June 7, 2018 – Day 96

Tonosho to Himeji (33 km bike and 47 km ferry)


Soon after leaving Tonosho, we stopped at “Mother’s” again for brewed coffee, toast and that very good orange spread. The ride from there to Fukuda was great, although increasingly hilly around the coast (except for one long tunnel with a separate bike lane), which meant we would be cutting it close to make the planned 11:40 ferry. This wasn’t a problem, as the ferries run every two hours, but, of course, it became a challenge! A couple of kilometres from Fukuda, we decided that we had missed that sailing, but as we rounded the last corner and sped down towards the harbour, the boat was still there. We motioned that we wanted to board and Paul ran to get tickets, with 3 minutes to go before departure! After we cleared the ramp, it was raised and we left! It was a pleasant 1 hr 40min ride to Himeji and then an easy 6 km bike to our hotel.

The main reason for staying in Himeji was to see Himeji Castle. Himeji-jo, the largest and most visited castle in Japan, is regarded as the finest surviving example of prototypical Japanese castle architecture.  It was registered in 1993 as one of the first UNESCO World Heritage Sites in the country. The castle is frequently known as Hakuro-jō or Shirasagi-jō (“White Egret Castle” or “White Heron Castle”) because of its brilliant white exterior and supposed resemblance to a bird taking flight.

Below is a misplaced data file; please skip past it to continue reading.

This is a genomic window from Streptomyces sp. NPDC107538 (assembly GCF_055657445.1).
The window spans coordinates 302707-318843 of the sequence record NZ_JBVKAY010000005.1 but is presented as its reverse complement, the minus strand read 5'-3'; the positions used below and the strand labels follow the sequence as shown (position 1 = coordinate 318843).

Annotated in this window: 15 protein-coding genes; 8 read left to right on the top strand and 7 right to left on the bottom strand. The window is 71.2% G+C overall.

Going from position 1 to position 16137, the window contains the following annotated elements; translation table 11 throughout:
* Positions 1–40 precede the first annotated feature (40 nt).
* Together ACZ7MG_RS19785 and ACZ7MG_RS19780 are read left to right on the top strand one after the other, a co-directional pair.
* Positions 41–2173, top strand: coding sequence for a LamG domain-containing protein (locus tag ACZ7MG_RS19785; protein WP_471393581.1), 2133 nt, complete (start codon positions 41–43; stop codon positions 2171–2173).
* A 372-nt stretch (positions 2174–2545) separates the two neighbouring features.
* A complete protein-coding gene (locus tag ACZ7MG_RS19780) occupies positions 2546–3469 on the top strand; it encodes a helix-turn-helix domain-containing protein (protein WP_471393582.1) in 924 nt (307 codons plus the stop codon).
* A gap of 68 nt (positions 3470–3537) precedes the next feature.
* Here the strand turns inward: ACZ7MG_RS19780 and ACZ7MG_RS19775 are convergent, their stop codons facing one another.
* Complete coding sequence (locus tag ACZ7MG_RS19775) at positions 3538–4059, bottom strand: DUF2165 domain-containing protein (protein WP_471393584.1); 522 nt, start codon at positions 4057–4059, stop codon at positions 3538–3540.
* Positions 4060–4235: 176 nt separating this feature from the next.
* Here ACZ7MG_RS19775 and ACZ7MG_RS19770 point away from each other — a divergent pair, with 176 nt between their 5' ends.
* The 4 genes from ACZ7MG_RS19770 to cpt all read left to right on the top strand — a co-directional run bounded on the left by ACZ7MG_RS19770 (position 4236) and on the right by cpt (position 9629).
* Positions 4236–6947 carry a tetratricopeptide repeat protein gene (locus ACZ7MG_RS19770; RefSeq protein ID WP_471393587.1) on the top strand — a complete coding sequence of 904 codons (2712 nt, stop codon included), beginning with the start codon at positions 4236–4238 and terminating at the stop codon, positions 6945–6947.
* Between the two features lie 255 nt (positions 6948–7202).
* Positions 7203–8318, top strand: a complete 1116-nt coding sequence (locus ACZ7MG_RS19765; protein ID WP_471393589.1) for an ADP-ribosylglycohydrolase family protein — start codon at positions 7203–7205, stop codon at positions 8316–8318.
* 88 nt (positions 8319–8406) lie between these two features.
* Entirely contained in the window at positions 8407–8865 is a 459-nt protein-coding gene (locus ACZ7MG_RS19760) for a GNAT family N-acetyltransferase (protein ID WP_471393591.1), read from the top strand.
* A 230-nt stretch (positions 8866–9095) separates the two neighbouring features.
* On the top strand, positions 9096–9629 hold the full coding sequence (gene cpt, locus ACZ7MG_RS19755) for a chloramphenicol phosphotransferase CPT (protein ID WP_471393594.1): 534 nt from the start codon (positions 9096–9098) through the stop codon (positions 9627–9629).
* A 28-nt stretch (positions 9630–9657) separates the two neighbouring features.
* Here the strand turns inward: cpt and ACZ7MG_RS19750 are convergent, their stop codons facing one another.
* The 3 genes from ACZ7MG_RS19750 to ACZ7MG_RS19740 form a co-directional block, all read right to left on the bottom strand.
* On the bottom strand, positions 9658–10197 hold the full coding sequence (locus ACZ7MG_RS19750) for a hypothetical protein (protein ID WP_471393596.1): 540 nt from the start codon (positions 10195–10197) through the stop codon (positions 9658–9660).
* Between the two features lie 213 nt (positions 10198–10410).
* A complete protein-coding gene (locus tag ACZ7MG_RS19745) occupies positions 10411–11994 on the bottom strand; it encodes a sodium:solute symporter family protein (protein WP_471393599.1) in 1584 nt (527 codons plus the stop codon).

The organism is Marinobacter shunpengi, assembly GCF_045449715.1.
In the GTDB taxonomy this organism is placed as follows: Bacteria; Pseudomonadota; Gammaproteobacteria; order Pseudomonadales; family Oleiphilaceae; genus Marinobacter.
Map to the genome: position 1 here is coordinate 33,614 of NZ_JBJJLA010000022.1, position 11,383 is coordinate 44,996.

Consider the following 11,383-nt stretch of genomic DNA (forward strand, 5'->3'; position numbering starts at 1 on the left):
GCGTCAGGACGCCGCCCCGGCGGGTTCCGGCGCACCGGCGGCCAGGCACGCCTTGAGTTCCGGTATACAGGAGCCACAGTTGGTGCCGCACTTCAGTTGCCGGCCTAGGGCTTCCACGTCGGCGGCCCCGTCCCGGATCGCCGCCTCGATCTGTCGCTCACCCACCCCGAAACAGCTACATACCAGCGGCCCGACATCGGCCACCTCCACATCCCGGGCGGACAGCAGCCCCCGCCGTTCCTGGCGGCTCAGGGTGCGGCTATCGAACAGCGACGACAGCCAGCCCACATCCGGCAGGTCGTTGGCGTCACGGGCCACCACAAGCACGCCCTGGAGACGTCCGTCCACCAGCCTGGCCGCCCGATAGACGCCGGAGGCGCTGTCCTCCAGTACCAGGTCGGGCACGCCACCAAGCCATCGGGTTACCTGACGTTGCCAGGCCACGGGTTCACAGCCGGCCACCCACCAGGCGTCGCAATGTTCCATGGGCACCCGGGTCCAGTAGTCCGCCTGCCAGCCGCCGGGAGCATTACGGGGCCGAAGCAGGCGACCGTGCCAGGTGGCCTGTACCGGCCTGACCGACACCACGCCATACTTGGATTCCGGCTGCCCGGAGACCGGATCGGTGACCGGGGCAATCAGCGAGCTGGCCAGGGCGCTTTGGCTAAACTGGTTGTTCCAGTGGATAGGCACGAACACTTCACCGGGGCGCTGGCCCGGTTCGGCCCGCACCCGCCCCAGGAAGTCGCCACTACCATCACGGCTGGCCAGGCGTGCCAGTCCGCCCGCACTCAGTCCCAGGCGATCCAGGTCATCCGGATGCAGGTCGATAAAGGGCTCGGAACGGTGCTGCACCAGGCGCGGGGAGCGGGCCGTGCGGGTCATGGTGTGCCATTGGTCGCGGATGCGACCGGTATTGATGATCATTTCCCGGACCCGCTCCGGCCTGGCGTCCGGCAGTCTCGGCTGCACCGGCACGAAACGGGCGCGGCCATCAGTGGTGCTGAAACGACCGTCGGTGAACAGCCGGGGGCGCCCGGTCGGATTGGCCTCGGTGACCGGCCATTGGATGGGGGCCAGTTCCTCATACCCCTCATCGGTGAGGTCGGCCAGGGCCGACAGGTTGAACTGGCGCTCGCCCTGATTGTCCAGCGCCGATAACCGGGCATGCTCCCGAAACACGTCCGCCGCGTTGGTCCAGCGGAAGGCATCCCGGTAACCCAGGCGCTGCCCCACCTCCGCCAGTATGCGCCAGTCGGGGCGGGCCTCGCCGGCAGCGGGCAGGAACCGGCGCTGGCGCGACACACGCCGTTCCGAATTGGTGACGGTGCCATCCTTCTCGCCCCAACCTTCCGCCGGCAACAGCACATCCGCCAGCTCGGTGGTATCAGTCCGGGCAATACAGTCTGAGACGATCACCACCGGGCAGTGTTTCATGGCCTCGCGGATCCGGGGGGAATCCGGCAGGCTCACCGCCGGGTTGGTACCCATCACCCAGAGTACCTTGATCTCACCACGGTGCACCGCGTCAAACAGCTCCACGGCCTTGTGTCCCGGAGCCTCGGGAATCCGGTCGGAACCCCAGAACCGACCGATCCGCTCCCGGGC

The original castle was built in 1346, replacing an earlier fort built on Himeyama hill. Significantly remodelled as Himeji-Jo by the regent Toyotomi Hideyoshi in the late 16th C, the castle was an important part of a network of feudal fortresses created throughout Japan to ensure the kingdom’s continued unification. Between 1601 and 1609, Ikeda Terumas demolished and completely rebuilt and expanded the castle and added three moats. Unlike many other feudal castles in Japan, Himeji-jo was preserved to the present in its original form.

The most impressive aspect is the wooden construction, built on top of stone foundations. The castle was extensively restored in the 20th C, owing to some subsidence from the 6000 tonnes (6 million kg) structure. We climbed (carrying our shoes as required) five storeys to the top from where there is a commanding view of the city.

Wildlife Note: wild monkeys crossed our path and barked at us on the road near Fukuda.

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